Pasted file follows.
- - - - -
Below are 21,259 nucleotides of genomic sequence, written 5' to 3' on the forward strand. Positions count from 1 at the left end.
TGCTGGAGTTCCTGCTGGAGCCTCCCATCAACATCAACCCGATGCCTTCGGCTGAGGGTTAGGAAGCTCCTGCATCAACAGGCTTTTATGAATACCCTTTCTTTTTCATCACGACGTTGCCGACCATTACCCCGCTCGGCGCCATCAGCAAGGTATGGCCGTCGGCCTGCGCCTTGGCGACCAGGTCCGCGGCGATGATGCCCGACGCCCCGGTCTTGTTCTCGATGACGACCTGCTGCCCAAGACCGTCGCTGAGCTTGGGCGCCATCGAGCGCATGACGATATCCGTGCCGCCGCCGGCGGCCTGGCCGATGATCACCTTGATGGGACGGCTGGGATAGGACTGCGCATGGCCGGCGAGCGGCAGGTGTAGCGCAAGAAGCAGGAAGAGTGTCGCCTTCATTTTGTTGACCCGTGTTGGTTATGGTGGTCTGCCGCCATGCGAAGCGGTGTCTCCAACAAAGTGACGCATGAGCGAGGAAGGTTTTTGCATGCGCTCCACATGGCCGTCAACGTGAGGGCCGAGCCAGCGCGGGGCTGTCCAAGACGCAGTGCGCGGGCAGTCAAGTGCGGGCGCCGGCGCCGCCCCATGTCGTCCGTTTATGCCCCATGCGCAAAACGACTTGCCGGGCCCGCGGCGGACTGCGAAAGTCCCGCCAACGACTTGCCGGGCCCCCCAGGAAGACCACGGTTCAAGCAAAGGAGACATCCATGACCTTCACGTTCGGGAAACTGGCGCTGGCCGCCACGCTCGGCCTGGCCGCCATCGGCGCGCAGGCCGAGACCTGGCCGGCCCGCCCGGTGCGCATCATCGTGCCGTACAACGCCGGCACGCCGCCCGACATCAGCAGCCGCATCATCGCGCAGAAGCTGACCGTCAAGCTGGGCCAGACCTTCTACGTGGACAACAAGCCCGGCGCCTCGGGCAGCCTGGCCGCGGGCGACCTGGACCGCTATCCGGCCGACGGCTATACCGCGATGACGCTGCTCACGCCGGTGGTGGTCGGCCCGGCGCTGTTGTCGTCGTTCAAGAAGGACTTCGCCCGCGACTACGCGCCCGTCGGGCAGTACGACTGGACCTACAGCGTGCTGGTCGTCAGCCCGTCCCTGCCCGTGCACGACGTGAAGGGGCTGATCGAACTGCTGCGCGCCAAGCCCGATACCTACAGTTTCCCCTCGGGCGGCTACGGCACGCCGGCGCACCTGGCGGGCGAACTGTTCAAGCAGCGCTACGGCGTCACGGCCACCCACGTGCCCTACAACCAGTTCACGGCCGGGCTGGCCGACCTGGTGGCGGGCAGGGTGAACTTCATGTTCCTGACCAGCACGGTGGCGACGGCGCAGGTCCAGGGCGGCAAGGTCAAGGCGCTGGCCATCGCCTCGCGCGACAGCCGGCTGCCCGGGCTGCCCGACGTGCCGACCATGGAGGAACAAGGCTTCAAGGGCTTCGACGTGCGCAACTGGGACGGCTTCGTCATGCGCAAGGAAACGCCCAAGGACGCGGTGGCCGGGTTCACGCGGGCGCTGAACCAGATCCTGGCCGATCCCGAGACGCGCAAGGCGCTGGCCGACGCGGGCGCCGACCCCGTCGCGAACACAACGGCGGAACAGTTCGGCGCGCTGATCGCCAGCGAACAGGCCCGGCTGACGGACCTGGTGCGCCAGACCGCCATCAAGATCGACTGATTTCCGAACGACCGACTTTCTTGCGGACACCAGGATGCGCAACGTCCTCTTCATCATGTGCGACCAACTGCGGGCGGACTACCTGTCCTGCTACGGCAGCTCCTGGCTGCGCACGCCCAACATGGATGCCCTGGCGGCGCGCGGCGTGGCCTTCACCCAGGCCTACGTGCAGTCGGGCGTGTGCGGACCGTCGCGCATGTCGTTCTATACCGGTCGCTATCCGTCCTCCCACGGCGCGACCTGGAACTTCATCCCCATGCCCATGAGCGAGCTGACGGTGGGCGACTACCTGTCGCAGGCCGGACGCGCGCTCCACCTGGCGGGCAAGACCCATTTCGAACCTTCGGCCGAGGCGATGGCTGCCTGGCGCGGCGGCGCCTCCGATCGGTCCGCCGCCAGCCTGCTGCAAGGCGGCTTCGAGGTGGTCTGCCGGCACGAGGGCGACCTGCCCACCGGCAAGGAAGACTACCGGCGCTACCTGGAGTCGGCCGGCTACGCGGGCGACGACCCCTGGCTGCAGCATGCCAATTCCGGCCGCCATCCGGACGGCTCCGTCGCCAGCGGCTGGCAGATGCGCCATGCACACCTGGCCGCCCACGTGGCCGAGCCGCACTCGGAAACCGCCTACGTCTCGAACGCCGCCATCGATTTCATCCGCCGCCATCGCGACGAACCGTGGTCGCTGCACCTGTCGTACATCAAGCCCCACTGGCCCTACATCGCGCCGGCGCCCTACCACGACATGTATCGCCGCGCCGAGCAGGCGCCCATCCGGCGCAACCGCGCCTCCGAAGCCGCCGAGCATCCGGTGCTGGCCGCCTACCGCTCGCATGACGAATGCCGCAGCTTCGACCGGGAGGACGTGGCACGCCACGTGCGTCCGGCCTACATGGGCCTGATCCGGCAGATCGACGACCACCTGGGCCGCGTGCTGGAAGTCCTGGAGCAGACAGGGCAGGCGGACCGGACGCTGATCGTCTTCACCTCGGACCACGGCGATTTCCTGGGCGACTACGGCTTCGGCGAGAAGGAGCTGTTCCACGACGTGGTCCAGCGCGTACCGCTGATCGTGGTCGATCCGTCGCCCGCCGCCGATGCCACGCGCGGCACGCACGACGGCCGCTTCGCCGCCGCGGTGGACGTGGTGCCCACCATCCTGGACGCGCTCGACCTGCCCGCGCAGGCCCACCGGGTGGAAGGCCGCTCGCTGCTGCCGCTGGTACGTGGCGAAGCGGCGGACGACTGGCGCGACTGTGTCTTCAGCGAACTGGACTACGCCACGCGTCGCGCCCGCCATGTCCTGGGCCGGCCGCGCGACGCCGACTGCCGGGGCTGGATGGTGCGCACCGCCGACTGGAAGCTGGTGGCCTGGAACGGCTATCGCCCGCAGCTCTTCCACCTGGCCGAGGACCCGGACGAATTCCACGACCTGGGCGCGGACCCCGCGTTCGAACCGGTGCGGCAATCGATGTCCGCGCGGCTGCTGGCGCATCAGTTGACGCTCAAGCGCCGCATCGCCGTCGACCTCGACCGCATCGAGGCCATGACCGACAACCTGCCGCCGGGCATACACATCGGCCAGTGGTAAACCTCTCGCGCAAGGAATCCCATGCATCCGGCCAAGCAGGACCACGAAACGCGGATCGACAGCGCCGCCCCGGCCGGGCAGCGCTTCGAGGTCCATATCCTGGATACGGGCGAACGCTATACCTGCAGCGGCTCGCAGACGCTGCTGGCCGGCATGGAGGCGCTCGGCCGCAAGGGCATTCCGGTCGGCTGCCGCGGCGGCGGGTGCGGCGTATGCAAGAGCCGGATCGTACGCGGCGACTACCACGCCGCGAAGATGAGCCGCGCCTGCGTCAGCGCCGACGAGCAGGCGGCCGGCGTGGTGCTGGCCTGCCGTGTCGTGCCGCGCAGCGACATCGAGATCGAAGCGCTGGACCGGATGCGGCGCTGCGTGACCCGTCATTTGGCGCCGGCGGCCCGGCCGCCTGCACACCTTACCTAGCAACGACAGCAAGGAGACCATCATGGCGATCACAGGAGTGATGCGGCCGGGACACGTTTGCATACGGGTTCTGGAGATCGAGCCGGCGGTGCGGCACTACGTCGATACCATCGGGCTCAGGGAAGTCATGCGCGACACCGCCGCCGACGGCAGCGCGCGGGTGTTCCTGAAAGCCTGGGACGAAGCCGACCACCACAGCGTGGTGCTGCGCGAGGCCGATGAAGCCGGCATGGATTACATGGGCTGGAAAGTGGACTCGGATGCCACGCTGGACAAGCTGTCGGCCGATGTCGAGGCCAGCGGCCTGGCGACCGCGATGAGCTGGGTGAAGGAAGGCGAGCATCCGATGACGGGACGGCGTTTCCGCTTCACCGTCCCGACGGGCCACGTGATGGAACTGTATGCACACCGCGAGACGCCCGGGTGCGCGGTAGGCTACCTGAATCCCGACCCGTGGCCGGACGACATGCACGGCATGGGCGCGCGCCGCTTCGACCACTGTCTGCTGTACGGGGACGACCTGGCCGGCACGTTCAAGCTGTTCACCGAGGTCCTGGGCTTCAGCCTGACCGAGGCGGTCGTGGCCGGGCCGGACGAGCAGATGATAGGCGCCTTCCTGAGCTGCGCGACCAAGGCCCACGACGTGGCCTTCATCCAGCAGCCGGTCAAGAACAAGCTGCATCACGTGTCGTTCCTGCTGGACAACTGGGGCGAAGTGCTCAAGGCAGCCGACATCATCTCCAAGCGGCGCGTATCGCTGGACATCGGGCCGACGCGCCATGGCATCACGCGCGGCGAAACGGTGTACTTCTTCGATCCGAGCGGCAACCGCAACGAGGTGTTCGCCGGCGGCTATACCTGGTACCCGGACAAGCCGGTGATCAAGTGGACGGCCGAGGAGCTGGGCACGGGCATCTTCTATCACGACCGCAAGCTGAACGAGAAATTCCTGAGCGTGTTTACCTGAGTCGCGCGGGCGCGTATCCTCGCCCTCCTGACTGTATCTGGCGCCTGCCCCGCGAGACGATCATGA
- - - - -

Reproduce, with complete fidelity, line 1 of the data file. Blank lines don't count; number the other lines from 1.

Below are 21,259 nucleotides of genomic sequence, written 5' to 3' on the forward strand. Positions count from 1 at the left end.